April 15, 2009
- Georgians still demanding President Saakashvili step down
- Prominent Kashmiri separatist runs for seat in India’s Parliament
- ICE deports legal residents for petty crimes
- The military is still getting the biggest chunk of your tax dollar
- Activists target their representative on Tax Day
- Gazan women hit particularly hard by Israel’s recent attack
Taliban militant attack again despite declaration of Sharia law in parts of Pakistan
Today the governor of North West Province proclaimed Sharia law for the Swat region of Pakistan. But this did not deter militants in the area, who say they will not abandon their weapons. Gabe Matthews has the latest.
Acting on a tip that militants planned to enter the city of Peshawar from Swat, local police created a checkpoint along the road. And during one of the subsequent stops, a car filled with explosives detonated, killing 22 policemen and 4 civilians. Ghayur Akhtar, the region’s Deputy Inspector General, said the policemen sacrificed their lives to save others.
“We will be getting an update from hospital as they arrive. We do know that these are the bodies of shaheed civilians and shaheed policemen who have been evacuated.”
The Northwest Frontier Province’s information minister says the government will deal with militants who do not lay down their arms. Gabe Mathews. Free Speech Radio News.
Afghan women attacked for protesting controversial marriage bill
In Afghanistan today, mob of nearly 1000 people attacked a group of 300 women who were protesting a new marriage law. The controversial measure legalizes rape within marriage by making it illegal for women to refuse the sexual advances of their husbands. At one point the 300 women were barraged with stones.
London Police crowd control policies examine after G20 problems
In London, a second police officer has been suspended after being caught on film hitting a female protester across the face and with a baton. The woman was attending a vigil in memory of Ian Tomlinson, the passer-by who collapsed and died shortly after another police officer shoved him to the ground. From London, Naomi Fowler reports:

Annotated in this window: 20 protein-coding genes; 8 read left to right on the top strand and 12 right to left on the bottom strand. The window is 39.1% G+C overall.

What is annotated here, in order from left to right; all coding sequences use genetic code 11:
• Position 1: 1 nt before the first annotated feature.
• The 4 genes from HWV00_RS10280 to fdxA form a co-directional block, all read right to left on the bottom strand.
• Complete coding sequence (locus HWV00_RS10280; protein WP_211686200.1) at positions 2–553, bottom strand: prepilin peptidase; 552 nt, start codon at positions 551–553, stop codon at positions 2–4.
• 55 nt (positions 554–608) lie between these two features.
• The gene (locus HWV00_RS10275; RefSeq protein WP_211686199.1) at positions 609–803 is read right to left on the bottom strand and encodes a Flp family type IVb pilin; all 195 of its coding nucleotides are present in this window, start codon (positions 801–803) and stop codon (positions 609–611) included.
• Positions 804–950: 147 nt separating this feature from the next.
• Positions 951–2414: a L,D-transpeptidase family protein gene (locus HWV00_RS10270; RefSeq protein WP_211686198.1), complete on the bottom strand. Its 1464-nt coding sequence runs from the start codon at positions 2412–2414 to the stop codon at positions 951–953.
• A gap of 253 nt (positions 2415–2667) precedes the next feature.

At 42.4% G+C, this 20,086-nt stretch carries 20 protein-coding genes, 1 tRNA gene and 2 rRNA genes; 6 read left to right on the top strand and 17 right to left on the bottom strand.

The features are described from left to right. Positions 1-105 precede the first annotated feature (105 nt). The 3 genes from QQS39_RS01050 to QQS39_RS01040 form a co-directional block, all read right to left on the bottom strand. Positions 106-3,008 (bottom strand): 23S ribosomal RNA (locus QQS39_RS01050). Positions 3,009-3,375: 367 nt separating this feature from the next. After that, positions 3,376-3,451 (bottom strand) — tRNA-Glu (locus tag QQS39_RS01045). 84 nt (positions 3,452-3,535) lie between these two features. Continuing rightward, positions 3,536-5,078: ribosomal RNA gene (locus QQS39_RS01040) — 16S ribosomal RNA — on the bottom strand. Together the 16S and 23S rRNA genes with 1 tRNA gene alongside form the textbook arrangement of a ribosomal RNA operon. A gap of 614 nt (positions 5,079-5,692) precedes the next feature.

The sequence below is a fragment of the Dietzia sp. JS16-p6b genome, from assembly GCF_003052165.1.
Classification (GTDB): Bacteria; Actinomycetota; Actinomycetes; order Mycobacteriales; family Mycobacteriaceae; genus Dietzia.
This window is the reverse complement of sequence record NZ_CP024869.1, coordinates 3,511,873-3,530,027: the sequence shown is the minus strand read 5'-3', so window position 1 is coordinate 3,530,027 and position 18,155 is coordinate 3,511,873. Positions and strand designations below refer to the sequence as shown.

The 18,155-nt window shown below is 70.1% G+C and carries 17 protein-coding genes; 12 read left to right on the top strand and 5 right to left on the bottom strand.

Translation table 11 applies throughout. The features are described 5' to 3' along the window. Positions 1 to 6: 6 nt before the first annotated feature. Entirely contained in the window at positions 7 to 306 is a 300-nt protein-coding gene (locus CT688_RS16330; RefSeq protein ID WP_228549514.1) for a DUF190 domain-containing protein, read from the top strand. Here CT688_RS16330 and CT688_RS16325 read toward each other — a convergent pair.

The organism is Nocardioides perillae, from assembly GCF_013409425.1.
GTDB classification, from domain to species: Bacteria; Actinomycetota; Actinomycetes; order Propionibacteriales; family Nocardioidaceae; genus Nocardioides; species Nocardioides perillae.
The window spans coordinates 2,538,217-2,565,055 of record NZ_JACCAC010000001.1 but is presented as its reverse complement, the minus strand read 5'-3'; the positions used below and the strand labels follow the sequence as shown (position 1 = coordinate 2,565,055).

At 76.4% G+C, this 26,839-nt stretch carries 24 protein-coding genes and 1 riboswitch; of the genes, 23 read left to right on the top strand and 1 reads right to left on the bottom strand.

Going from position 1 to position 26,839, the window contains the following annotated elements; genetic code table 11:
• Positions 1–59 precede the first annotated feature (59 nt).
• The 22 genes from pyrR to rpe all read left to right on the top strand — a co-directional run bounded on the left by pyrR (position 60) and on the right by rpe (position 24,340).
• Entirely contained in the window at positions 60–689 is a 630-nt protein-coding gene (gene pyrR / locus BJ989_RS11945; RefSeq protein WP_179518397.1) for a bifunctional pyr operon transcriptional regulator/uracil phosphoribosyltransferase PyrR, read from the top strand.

One MP described this latest footage as “ore totally unacceptable behavior” by a police officer. Concern and complaints over the way police handled the G20 protests have been mounting and today police commissioner Sir Paul Stephenson ordered a review of police policies for managing crowds. In particular he wants to examine the tactic of ‘containment’ where police trap thousands of protesters in a designated area for a number of hours. Stephenson said he wanted to be “eassured that the use of this tactic remains appropriate and proportionate.” Questions are also being raised about bias on the part of the Independent Police Complaints Commission – or IPCC, which is looking into the death of Ian Tomlinson. Critics say the investigative body was slow to decide to appoint non-police investigators. The IPCC will now also investigate the latest filmed incident at the vigil. The government has said it will not comment until the investigations conclude. Naomi Fowler. FSRN. London
Germany bans all GMO corn
Germany is the latest of five other countries in the European Union to ban Monsanto’s strain of pest-resistant genetically modified corn called MON 810. Germany’s agriculture minister outlawed the sale and cultivation of the GM crop saying it poses a danger to the environment. Cinnamon Nippard has more from Germany.
Until now MON 810 was the only GM crop allowed to be grown in Germany. IT was due to be planted on 9,000 acres of farmland this year – that accounts for less than one percent of the country’s total maize producing land. Environmental organizations welcomed agriculture minister, Isle Aigner’s decision, saying that 70 percent of German consumers oppose the use of GM crops. France, Austria, Hungary, Luxembourg and Greece have also banned MON 810. The European Commission tried to force Austria and Hungary to reverse their decisions, but last month Germany and 20 other EU member states voted that the ban should be upheld. While Biotech giant Monsanto today considers legal action against the country, there are also concerns that this latest decision against GM crops could provoke trade tensions between the United States and Germany. Cinnamon Nippard, Free Speech Radio News.
Student protesters disrupt anti-immigrant talk at UNC